This past Sunday morning began with two thoughts in my mind.
First, I thought back to Saturday and my alma mater’s football team’s loss to its chief rival, that team up north. A splendid season now in ruins, it appeared. Our destiny denied. All in the course of a single game. A game we should have won. But didn't! That was my first conscious thought of Sunday morning. And my mind began to imagine a “do-over” game, or a do-over day. If only we could have yesterday back again. Do it all differently this time.
Second thought was this was the first Sunday of Advent. It was essentially New Year’s Day for the Christian Church, and the birth of the Christ-child was something we were now called to prepare for in just a few short weeks. Time to bring out the reminders that Christmas was coming and Jesus would be having yet another birthday to celebrate.
Two very different thoughts in mind.
But maybe not so different after all. In fact, maybe these two thoughts were entirely alike.
Maybe the Ohio State football team and the Christian Church both need a do-over this year. Maybe both could get it right if we could just do it again. And do it differently this time!
If so, there's good news and bad news to present. First, the bad news: no do-over this year in football. Game’s over. Season’s basically over. THE Ohio State Buckeyes won’t be THE Champions.
But now comes the good news.
The season of Advent that begins the Christian calendar TRULY is all about do-overs. Far more than even our Easter celebration of resurrection, this season is about rebirth and just starting all over from day one. Preparing ourselves properly this time. Starting over with the life of Jesus and getting him right, understanding him effectively, accepting him entirely, following him actually…………….this time.
You see, Jesus may have endured his own history of wins and losses all the way back to day one in what some might call the oldest rivalry in world history. People have misunderstood Jesus from the very time he was an infant. Underestimated him. Poorly prepared or practiced for his coming. And during the time he was here on earth, people failed to adjust their own game plan and figure out what was really going on with Jesus. The religious people were the worst at understanding what was going on and figuring out what to do. They had practiced all the wrong plays and prepared a game plan that wasn’t in line with reality at all. And so Jesus was a lost opportunity where they were concerned.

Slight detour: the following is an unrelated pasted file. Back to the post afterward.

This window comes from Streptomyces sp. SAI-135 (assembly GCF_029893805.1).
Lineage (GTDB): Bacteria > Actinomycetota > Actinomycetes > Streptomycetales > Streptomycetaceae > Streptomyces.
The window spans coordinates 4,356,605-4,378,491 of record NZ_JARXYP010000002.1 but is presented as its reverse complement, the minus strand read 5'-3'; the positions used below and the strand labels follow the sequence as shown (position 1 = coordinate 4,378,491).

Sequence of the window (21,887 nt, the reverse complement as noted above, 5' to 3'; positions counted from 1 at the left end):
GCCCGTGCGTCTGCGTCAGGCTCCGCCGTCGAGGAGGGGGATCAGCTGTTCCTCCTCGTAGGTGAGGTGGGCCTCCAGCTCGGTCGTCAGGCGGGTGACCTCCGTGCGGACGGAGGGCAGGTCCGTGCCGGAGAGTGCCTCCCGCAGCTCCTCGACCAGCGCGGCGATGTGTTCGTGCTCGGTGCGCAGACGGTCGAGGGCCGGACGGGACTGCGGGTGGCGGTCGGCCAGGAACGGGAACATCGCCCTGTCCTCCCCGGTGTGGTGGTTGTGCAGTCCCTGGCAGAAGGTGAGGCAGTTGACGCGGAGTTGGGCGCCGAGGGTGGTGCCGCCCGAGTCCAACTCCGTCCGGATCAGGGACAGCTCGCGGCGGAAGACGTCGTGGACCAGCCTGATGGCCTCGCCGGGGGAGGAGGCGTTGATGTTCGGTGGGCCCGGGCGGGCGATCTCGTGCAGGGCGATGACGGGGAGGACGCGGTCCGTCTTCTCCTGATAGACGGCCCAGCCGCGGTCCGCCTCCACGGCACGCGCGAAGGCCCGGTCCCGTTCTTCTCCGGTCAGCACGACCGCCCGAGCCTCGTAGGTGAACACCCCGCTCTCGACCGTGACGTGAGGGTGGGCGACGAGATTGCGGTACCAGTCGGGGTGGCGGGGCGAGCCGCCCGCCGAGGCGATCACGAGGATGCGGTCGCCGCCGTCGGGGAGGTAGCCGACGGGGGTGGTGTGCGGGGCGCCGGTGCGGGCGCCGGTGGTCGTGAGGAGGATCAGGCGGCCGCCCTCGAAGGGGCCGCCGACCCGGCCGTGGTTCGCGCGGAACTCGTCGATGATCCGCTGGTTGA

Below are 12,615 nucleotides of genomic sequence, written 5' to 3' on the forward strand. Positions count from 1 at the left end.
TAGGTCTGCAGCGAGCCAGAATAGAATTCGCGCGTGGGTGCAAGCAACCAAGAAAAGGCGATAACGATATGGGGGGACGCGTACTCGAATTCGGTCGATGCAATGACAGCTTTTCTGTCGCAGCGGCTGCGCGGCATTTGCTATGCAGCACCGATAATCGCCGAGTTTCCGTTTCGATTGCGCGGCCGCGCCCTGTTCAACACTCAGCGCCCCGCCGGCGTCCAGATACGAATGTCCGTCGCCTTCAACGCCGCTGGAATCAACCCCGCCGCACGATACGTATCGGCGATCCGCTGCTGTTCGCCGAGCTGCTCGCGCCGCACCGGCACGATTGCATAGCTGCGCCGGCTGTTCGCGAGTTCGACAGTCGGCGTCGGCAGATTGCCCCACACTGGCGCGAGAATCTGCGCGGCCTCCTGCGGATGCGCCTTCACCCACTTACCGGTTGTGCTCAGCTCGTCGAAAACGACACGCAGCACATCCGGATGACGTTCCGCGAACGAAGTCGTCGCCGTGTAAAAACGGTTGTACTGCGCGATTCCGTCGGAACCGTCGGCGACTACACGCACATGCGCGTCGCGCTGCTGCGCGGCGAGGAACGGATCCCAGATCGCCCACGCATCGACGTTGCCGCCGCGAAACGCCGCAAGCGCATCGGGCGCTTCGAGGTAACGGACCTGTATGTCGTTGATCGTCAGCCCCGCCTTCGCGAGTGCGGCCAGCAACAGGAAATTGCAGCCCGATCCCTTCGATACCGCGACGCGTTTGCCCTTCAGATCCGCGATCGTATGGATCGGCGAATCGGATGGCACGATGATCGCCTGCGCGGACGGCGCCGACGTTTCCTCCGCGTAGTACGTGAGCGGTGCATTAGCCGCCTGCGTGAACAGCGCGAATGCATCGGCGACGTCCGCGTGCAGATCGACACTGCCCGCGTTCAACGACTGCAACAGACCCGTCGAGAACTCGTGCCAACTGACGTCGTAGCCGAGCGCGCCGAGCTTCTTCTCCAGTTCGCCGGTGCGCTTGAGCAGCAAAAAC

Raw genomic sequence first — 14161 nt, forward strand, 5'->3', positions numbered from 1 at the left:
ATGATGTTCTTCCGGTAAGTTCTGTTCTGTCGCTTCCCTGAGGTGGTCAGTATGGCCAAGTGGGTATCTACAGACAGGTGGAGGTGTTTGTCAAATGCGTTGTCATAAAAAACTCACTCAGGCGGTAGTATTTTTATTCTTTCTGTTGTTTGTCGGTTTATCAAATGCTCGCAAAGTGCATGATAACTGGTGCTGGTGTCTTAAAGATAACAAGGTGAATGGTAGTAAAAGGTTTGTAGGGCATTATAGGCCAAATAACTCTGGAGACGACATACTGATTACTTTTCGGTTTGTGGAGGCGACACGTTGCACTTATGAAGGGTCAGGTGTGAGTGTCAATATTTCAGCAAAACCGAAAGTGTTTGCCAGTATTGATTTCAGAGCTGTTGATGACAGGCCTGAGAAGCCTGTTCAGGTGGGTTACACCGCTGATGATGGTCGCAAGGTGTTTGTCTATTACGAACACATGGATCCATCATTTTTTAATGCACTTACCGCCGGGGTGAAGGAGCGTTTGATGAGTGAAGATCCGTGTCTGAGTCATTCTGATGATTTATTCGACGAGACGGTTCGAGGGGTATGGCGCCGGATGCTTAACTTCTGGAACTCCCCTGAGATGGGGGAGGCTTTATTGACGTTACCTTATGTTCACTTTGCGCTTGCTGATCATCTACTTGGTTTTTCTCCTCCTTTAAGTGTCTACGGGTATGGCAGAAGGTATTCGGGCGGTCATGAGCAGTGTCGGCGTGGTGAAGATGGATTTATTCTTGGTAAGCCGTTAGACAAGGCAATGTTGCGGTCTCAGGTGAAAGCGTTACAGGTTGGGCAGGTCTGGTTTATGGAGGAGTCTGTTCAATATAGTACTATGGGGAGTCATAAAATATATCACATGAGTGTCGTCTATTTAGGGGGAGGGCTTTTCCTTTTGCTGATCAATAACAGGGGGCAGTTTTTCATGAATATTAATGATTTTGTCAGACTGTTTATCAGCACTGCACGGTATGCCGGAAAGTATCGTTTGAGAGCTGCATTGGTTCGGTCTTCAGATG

Then over the years new religionists came along and stumbled into the exact same mistakes. Misunderstanding Jesus from day one on. Under-estimating him in some places and over-estimating him in others. Over-thinking the simple parts. Under-thinking the complex parts. Practicing plays that never should have been called. Failing to adjust to the realities on the ground. Costing Jesus, and the Church, and even Christmas itself a frustrating defeat. More years than not the Church has lost the plot. And lost the opportunity for victory.
Jesus needs a do-over. Not just from the kick-off of his ministry in Galilee, but from his birth day in Bethlehem. From day one.
Advent is our time to do it over again and get it right this time. Figure Jesus out and practice accordingly. Christmas is the celebration of rebirth that lets us hit reset in terms of what we thought we knew about Jesus all along but probably, obviously, didn’t based on the scoreboard and the ratings these days in Christianity vs. the World.
Oh, sure there will be many, perhaps most, Christians who still won’t get it and will call the same plays and give up the same yards and, well, play the same game all over again this next time out. Most of us, given a do-over, would do it all the same again but insanely hope for a different outcome next time. Many of us who claim to be born again aren’t really after all. For us, practice makes permanent……not perfect. We bake out old mistakes into the new cake as if it would all taste better next time.
Jesus needs a do-over. And unlike THE Buckeyes, THE Christians can have one.
This one is doable.
It’s what Advent and Christmas are all about.